Robin Gibb of the Bee Gees – younger
brother of Barry and twin to Maurice who died in 2003 – is on the
road again, this time singing the Bee Gees' classics as a solo
artist. And he's done it before.
Forty years ago in fact when he briefly
quit the band after their Sixties fame (half a dozen chart-topping
singles) and was enjoying a solo hit with Saved by the Bell – a
shrill, aching ballad – Robin Gibb was the drawcard at the Redwood
Music Festival just outside Auckland. He remembers it, but not
“It was quite chaotic because there
was a whole lot of people and not a lot of security. I almost had to
climb a tree, it was frightening. It got quite dangerous. The concept
of security hadn't crept into the popular arena. It started out as
enjoyable and then the audience got out of hand.”
And someone threw a tomato at him as a
You Tube clip shows.
Gibb's orchestrated 70 solo album
Robin's Reign – which contains Saved by the Bell – is considered
a pop-psychedelic masterpiece in some circles: “Sometimes on the
BBC they'll play unreleased tracks from that album that even I
However within months of that debacle
at the Redwood festival Robin was back with his brothers and the
second, even more successful, phase of the Bee Gees' career began.
The Bee Gees' story from there can be
told in prompt words and statistics: Saturday Night Fever, disco,
Grease (written by Barry), Islands in the Stream for Dolly Parton and
Kenny Rogers (which they originally wrote with Marvin Gaye in mind);
in excess of 200 million units shipped; their songs recorded by more
than 2500 artists; six consecutive number one singles in the US in 18
months from early 78 . . .
In terms of popular success their only
songwriting equals have been Lennon and McCartney, although Robin
makes a point about that comparison.
“When I'm in England, Europe, New
York, Los Angeles . . . wherever, if I turn the radio on I hear about
four or five Bee Gees or Gibb brothers songs every day, but not the
Beatles . . . and it's because our music has got black influences to
it. People of a younger generation can relate to it, whereas the
Beatles music is very fixed in its time, the psychedelic music of the
late 60s doesn't quite gel.
“Stayin' Alive doesn't sound out of
place, but Strawberry Fields would.”
The Bee Gees have always recoiled from
the word “disco” but Robin seems no less comfortable with the
suggestion the continued success of many of their songs is that they
“You say that, but we didn't think
when we were writing any of our music that you would dance to it. We
always thought we were writing r'n'b grooves, what they called
“So we never heard the word 'disco',
we just wrote groove songs we could harmonize strongly to, and with
great melodies. The fact you could dance to them, we never thought
He is insistent however that what got
them into the top echelon of legendary songwriters and performers was
hard work, and the ability to play live. They'd been doing it since they were kids.
“We are actually one of the acts that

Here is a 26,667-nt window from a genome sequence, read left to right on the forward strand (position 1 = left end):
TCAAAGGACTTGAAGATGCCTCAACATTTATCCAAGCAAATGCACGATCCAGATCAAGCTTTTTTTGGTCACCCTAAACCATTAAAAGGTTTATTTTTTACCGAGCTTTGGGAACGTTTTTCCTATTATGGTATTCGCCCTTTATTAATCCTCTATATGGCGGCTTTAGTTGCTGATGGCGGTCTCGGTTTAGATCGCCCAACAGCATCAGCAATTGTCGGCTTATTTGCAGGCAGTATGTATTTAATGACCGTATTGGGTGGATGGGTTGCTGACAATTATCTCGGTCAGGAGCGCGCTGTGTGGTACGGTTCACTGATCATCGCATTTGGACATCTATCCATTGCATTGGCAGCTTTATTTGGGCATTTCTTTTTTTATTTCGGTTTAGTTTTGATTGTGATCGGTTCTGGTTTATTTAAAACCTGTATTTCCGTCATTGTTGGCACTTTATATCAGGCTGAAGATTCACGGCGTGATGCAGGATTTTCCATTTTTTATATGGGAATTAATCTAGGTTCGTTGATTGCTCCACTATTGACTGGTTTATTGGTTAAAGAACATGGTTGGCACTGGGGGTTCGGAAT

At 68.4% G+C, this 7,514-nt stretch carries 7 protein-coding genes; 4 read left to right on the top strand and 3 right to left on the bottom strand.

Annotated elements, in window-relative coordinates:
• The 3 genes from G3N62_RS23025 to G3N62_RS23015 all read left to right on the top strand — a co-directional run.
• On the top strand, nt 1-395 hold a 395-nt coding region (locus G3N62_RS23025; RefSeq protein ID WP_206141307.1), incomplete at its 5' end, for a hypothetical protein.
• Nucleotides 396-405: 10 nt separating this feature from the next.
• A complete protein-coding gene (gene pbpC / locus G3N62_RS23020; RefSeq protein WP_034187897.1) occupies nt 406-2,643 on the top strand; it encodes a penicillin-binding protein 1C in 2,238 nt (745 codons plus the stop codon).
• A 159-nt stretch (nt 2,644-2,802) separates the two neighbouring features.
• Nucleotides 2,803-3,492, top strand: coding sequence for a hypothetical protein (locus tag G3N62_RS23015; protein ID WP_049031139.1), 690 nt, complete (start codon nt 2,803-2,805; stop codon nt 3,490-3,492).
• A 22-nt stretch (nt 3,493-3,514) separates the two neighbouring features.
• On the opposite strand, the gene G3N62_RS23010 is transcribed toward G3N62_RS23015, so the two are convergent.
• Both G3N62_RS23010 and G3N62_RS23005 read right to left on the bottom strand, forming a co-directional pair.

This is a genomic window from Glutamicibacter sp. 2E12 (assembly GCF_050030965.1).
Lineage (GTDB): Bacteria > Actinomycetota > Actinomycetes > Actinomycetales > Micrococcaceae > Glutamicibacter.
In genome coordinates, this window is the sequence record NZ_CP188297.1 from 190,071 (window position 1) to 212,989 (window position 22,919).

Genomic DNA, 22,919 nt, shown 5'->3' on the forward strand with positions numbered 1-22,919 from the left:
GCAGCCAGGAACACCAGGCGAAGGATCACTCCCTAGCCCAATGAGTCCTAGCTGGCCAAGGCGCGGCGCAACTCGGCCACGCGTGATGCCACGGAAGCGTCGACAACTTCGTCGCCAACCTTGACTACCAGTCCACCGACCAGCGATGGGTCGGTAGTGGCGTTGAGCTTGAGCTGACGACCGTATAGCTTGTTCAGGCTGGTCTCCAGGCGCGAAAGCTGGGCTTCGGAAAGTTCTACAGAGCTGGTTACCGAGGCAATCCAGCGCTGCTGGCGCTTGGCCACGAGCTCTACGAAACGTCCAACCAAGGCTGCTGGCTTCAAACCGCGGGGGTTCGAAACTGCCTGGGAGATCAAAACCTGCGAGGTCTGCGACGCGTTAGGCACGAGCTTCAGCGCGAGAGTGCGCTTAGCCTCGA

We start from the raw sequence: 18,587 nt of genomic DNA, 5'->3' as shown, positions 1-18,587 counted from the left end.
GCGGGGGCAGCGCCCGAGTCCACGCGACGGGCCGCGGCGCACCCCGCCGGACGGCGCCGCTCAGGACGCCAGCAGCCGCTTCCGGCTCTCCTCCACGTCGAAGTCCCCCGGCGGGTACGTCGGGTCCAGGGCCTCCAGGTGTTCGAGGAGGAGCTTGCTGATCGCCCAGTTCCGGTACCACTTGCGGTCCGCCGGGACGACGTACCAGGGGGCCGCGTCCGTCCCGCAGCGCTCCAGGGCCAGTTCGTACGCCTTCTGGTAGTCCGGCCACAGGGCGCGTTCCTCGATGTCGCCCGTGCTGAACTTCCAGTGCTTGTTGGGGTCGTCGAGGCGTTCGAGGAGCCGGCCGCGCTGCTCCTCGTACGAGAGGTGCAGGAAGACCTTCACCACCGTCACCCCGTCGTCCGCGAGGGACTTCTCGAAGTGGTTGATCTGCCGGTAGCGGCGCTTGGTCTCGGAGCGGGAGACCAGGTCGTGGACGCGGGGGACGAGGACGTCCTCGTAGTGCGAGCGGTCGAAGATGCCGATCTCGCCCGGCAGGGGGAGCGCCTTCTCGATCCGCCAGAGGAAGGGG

could sing real all the time, and that was considered normal. If you
sing live on stage today that's considered abnormal.
“People ask me about starting out and
say it was easier then. But it was harder because a record company
wouldn't sign you unless you could play live and carry a show.
“The benchmark for getting a
recording contract was much higher. Today people have [expensive]
recording equipment in their front room -- but it doesn't make them
songwriters or great singers or harmonizers. What it can do is make
pretty bad songs sound good, for a while.
“For not very talented, professional
or seasoned young bands it's possible to bring out a record and get
immediate recognition for a groove or a sound they otherwise couldn't
get if they hadn't had access to this advanced technology.”
He also says British acts today aren't
as hungry to break into America as those of his generation: “So
very big acts mean nothing beyond the White Cliffs of Dover. In the
past the whole of the American market would open up because they went
over there and worked their guts off, as we did. A lot of young
artists in the UK just don't put time into it. They want it, but you
can't get the States and still live in London.”
Yet if anyone thinks he – at age 60
and feeling fine after a recent health scare – can just coast on
past glories he puts them straight: yes, there is the four CD
retrospective Mythology box set coming in November at the same time
as a film of their lives, but he and his son Robin-John are currently
writing The Titanic Requiem to be recorded by the Royal Philharmonic
Orchestra in advance of the 100th anniversary of the sinking of the
Titanic in 2012 (“it's very traditional, not a rock opera, there's
no backbeat”), and he and Barry still get together when the mood
and ideas take them.
“We're cherry picking. Barry and I
just do what we want to do and now are concentrate on the film of our
life story. We came together for the last American Idol show in May
in Los Angeles, and the Rock And Roll of Fame in March [where they
And he has been re-elected as the
president of the International Confederation of Authors and Composers
which defends copyright, something he feels strongly about. Always
useful to have good lawyers?
“Of course, that's a given,” he
But it has always been about building a
“Because we've been composers, the music has gone ahead of us. It's always on the radio and although technically you may not be out there as the Bee Gees, you go past the pub and there's a Bee Gees tribute band. People are queuing up to see someone who gets up in the morning and makes a living out of being me. Astounding.”
Robin Gibb died in May 2012. He was 62.
By Graham Reid, posted